Real-world data and evidence from new medicines

Final report of the pilot project based on OMOP harmonisation and federated analyses




  • The key participants in the pilot were OMOP centres belonging to the FinOMOP consortium, members of the analytics team, clinical experts, and Finnish Medicines Agency Fimea as the client requesting data for evidence needs specific to HTA.
  • Data was requested for three case examples: (1) treatment for multiple myeloma, (2) CAR-T treatments, (3) treatments for SMA (spinal muscular atrophy).
  • The OMOP centres used the OMOP databases of three university hospitals and delivered the extracted and aggregated statistical data to Fimea.
  • Sitra funded the work of the OMOP centres and the analytics team as part of the broader Health Data 2030 project.

Key results

  • A 10-step operating model was used in the pilot project.
  • Not all data requested by Fimea was stored in the OMOP databases. The centres standardised the missing data into the OMOP Common Data Model (OMOP CDM).
  • The most time-consuming steps were the standardisation of missing data and the centres’ contract processes, as well as the evaluation of the quality of the extracted data.
  • The OMOP centres provided Fimea with anonymous aggregated, centre-specific results for each case example separately. Before the data was provided to Fimea, Finnish Social and Health Data Permit Authority Findata verified the anonymity of the results.
  • Findata was also asked for guidance for producing anonymous results. According to Findata, the results from aggregated statistical data should be masked when there are 1–3 observations.
  • Fimea pooled the centre-specific results and evaluated the usability of the statistical data from the perspective of HTA related evidence needs. The evaluation used a classification: usable, partially usable, not available/unusable.

Key observations

  • For the first time, OMOP databases were used in a joint pilot between the FinOMOP consortium and Fimea, representing a client. The pilot produced valuable information on the development needs related to the operating model based on federated analysis and OMOP common data model.
  • The success of the pilot was greatly influenced by collaboration among participants and the sharing of expertise. These factors played a crucial role in achieving positive outcomes.
  • The indications for new medicines are typically very precisely defined, for example, by the stage of the disease, biomarkers, previous treatments, or treatment responses. The lack of structured electronic health record (EHR) data corresponding to specific indications limited the usability of the data stored in the OMOP databases.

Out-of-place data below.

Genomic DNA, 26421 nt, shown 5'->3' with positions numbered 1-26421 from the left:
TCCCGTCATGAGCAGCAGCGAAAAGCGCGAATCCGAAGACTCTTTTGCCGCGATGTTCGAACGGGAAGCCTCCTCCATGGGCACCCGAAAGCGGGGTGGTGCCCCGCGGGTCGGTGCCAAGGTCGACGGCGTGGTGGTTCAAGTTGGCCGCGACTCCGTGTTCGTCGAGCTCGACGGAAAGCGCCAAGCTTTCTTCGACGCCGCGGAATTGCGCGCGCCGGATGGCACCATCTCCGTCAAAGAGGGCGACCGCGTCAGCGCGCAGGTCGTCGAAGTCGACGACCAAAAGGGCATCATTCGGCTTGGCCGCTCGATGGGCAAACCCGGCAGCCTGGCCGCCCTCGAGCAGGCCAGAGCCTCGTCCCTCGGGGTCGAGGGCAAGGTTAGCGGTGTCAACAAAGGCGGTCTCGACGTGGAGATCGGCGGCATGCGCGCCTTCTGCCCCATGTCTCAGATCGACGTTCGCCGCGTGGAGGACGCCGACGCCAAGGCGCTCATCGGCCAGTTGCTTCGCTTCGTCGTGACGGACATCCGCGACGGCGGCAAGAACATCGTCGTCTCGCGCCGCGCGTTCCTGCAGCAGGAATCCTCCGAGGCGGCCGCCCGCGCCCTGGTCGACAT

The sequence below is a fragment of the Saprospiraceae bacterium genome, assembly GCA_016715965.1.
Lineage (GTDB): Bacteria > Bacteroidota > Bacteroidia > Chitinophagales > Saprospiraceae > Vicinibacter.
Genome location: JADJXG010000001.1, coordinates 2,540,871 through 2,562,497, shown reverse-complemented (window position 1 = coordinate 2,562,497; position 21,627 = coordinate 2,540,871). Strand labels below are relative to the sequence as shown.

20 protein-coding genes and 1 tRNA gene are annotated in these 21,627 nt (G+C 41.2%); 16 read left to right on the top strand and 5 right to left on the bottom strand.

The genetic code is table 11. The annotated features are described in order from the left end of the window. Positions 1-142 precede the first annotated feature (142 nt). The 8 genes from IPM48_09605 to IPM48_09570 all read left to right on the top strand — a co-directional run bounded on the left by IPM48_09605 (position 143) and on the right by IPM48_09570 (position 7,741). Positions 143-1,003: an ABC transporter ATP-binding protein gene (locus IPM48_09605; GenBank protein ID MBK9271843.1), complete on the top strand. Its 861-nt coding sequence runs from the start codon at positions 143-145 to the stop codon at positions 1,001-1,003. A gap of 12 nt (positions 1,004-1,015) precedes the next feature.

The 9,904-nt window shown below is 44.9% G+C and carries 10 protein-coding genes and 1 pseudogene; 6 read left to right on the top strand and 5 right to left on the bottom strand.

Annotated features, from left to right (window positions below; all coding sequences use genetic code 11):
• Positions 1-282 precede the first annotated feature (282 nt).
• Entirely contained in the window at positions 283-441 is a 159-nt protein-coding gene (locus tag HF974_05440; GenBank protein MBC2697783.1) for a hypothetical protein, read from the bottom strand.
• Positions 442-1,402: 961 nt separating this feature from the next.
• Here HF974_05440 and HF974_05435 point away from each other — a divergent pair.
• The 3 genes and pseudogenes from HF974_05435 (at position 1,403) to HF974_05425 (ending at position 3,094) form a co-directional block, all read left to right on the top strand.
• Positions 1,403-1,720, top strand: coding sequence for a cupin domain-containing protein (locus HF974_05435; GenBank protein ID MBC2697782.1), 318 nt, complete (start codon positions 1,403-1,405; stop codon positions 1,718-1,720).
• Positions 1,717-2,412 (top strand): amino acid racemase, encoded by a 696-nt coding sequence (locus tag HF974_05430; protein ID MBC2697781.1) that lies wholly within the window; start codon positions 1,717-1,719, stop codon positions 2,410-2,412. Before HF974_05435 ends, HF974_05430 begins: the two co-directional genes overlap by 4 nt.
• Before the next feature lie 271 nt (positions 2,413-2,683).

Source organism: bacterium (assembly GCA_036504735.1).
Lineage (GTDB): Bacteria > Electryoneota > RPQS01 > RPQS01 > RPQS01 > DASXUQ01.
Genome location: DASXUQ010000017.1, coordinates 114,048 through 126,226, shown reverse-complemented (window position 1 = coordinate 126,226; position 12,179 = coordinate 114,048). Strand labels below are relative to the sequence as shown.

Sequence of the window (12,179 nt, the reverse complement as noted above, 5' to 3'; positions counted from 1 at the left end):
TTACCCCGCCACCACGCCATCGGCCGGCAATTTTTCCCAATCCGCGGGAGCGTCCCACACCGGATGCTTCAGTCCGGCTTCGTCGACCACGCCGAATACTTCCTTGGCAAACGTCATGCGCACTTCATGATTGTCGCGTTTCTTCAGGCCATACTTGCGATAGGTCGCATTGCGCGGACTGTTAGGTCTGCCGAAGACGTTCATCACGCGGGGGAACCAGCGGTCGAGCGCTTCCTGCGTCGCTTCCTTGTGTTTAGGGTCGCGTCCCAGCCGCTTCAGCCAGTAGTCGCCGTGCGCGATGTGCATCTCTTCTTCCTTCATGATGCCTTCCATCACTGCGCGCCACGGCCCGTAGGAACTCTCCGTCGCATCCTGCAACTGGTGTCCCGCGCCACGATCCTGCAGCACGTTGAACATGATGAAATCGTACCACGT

• The usability of pooled results using data extracted from individual OMOP databases is limited, if every OMOP centre masks observations ranking from 1–3.
  • In Finland, the legislation on secondary use of social and health data does not recognise the operating principles of federated analyses.

Development needs

  • In the development of service operations aimed at utilising OMOP databases and federated analytics, it is essential to define key customer groups and their data and evidence needs and to ensure that resources are allocated appropriately.
  • The development of the service operations of OMOP centres should continue in pilot projects.
  • The development efforts related to OMOP databases and structured health care data should be undertaken as a separate project, with a focus of prioritising the needs of specific customer groups.
  • The quality work for the secondary use of social and health data should be initiated and quality requirements should be specified using international frameworks.
  • In local data permits, data extractions and statistical data production, it is crucial to ensure that results can be reported precisely according to the authorised indications for the medicine. In addition, clinical documentation practices should be developed so that reporting can be done with sufficient accuracy.

Project team

Finnish Medicines Agency Fimea:
Piia Rannanheimo, Minttu Kokko, Vesa Kiviniemi, Janika Nättinen, Marko Lamminsalo

The Wellbeing Services County of Pirkanmaa (Pirha):
Tarja Laitinen, Marianna Niemi, Sampo Kukkurainen

The Wellbeing Services County of Southwest Finland (Varha):
Arho Virkki, Tommi Kauko, Annika Pirnes

The HUS Group:
Kimmo Porkka, Eric Fey

Productivity Leap:
Heidi Hakala, Pasi Rikala

Juhani Aakko, Mariann Lassenius

Publication details


Final report of the pilot project based on OMOP harmonisation and federated analyses


Real-world data and evidence from new medicines

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